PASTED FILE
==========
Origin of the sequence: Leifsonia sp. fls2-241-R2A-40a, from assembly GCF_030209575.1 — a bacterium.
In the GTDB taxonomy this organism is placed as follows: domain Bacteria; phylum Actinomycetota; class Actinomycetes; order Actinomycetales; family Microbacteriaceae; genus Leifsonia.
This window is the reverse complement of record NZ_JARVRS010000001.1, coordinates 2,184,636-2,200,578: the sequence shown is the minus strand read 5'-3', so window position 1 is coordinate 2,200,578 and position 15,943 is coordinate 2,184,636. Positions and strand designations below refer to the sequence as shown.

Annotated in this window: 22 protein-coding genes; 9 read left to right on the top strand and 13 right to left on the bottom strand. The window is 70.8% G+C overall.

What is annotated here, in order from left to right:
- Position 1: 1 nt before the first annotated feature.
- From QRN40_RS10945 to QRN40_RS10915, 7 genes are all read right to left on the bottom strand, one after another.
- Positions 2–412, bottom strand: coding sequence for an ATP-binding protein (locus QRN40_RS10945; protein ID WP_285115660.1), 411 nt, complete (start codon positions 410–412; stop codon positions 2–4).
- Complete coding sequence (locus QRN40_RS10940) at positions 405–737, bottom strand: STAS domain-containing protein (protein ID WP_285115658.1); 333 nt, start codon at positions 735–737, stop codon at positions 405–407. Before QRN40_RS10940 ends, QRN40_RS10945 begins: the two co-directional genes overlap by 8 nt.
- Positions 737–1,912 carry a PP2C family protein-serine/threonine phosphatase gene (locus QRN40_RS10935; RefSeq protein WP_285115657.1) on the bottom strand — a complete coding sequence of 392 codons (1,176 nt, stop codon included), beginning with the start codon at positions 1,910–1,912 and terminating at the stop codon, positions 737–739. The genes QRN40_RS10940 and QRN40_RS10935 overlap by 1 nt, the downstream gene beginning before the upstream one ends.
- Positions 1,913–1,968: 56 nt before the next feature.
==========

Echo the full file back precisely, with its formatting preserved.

Origin of the sequence: Leifsonia sp. fls2-241-R2A-40a, from assembly GCF_030209575.1 — a bacterium.
In the GTDB taxonomy this organism is placed as follows: domain Bacteria; phylum Actinomycetota; class Actinomycetes; order Actinomycetales; family Microbacteriaceae; genus Leifsonia.
This window is the reverse complement of record NZ_JARVRS010000001.1, coordinates 2,184,636-2,200,578: the sequence shown is the minus strand read 5'-3', so window position 1 is coordinate 2,200,578 and position 15,943 is coordinate 2,184,636. Positions and strand designations below refer to the sequence as shown.

Annotated in this window: 22 protein-coding genes; 9 read left to right on the top strand and 13 right to left on the bottom strand. The window is 70.8% G+C overall.

What is annotated here, in order from left to right:
- Position 1: 1 nt before the first annotated feature.
- From QRN40_RS10945 to QRN40_RS10915, 7 genes are all read right to left on the bottom strand, one after another.
- Positions 2–412, bottom strand: coding sequence for an ATP-binding protein (locus QRN40_RS10945; protein ID WP_285115660.1), 411 nt, complete (start codon positions 410–412; stop codon positions 2–4).
- Complete coding sequence (locus QRN40_RS10940) at positions 405–737, bottom strand: STAS domain-containing protein (protein ID WP_285115658.1); 333 nt, start codon at positions 735–737, stop codon at positions 405–407. Before QRN40_RS10940 ends, QRN40_RS10945 begins: the two co-directional genes overlap by 8 nt.
- Positions 737–1,912 carry a PP2C family protein-serine/threonine phosphatase gene (locus QRN40_RS10935; RefSeq protein WP_285115657.1) on the bottom strand — a complete coding sequence of 392 codons (1,176 nt, stop codon included), beginning with the start codon at positions 1,910–1,912 and terminating at the stop codon, positions 737–739. The genes QRN40_RS10940 and QRN40_RS10935 overlap by 1 nt, the downstream gene beginning before the upstream one ends.
- Positions 1,913–1,968: 56 nt before the next feature.